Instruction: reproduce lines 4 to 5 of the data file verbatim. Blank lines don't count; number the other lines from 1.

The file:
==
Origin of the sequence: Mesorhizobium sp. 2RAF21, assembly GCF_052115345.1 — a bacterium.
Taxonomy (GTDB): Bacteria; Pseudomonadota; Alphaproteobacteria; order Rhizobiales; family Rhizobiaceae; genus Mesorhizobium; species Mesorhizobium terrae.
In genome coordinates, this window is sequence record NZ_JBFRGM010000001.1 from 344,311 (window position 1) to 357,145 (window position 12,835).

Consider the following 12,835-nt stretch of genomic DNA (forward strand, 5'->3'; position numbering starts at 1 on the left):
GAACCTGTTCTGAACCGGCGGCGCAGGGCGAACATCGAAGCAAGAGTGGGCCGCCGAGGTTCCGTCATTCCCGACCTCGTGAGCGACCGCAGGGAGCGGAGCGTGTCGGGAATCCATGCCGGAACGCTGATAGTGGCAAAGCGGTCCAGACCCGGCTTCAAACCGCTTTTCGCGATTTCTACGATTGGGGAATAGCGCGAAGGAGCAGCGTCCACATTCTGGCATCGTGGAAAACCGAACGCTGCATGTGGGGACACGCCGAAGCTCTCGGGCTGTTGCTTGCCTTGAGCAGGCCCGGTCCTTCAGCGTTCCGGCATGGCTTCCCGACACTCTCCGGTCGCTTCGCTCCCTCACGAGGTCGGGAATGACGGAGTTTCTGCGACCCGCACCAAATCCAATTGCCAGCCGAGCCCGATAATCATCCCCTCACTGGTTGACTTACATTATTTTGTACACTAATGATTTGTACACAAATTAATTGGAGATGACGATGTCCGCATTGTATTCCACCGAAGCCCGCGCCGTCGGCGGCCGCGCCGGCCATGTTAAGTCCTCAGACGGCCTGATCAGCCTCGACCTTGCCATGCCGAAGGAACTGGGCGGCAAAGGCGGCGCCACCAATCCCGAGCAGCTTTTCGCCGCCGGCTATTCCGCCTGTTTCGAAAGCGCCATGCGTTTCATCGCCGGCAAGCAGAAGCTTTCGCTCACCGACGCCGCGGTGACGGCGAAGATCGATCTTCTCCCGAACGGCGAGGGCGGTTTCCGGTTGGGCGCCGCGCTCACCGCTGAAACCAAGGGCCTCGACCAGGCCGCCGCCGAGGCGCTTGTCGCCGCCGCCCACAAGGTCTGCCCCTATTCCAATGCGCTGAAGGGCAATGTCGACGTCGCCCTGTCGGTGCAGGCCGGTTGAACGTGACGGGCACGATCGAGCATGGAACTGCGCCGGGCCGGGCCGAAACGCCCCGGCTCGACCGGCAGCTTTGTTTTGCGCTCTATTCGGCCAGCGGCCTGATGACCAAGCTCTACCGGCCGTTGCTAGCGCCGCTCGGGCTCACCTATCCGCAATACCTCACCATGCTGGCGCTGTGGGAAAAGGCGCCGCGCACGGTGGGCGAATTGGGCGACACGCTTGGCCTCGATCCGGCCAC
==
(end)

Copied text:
Consider the following 12,835-nt stretch of genomic DNA (forward strand, 5'->3'; position numbering starts at 1 on the left):
GAACCTGTTCTGAACCGGCGGCGCAGGGCGAACATCGAAGCAAGAGTGGGCCGCCGAGGTTCCGTCATTCCCGACCTCGTGAGCGACCGCAGGGAGCGGAGCGTGTCGGGAATCCATGCCGGAACGCTGATAGTGGCAAAGCGGTCCAGACCCGGCTTCAAACCGCTTTTCGCGATTTCTACGATTGGGGAATAGCGCGAAGGAGCAGCGTCCACATTCTGGCATCGTGGAAAACCGAACGCTGCATGTGGGGACACGCCGAAGCTCTCGGGCTGTTGCTTGCCTTGAGCAGGCCCGGTCCTTCAGCGTTCCGGCATGGCTTCCCGACACTCTCCGGTCGCTTCGCTCCCTCACGAGGTCGGGAATGACGGAGTTTCTGCGACCCGCACCAAATCCAATTGCCAGCCGAGCCCGATAATCATCCCCTCACTGGTTGACTTACATTATTTTGTACACTAATGATTTGTACACAAATTAATTGGAGATGACGATGTCCGCATTGTATTCCACCGAAGCCCGCGCCGTCGGCGGCCGCGCCGGCCATGTTAAGTCCTCAGACGGCCTGATCAGCCTCGACCTTGCCATGCCGAAGGAACTGGGCGGCAAAGGCGGCGCCACCAATCCCGAGCAGCTTTTCGCCGCCGGCTATTCCGCCTGTTTCGAAAGCGCCATGCGTTTCATCGCCGGCAAGCAGAAGCTTTCGCTCACCGACGCCGCGGTGACGGCGAAGATCGATCTTCTCCCGAACGGCGAGGGCGGTTTCCGGTTGGGCGCCGCGCTCACCGCTGAAACCAAGGGCCTCGACCAGGCCGCCGCCGAGGCGCTTGTCGCCGCCGCCCACAAGGTCTGCCCCTATTCCAATGCGCTGAAGGGCAATGTCGACGTCGCCCTGTCGGTGCAGGCCGGTTGAACGTGACGGGCACGATCGAGCATGGAACTGCGCCGGGCCGGGCCGAAACGCCCCGGCTCGACCGGCAGCTTTGTTTTGCGCTCTATTCGGCCAGCGGCCTGATGACCAAGCTCTACCGGCCGTTGCTAGCGCCGCTCGGGCTCACCTATCCGCAATACCTCACCATGCTGGCGCTGTGGGAAAAGGCGCCGCGCACGGTGGGCGAATTGGGCGACACGCTTGGCCTCGATCCGGCCAC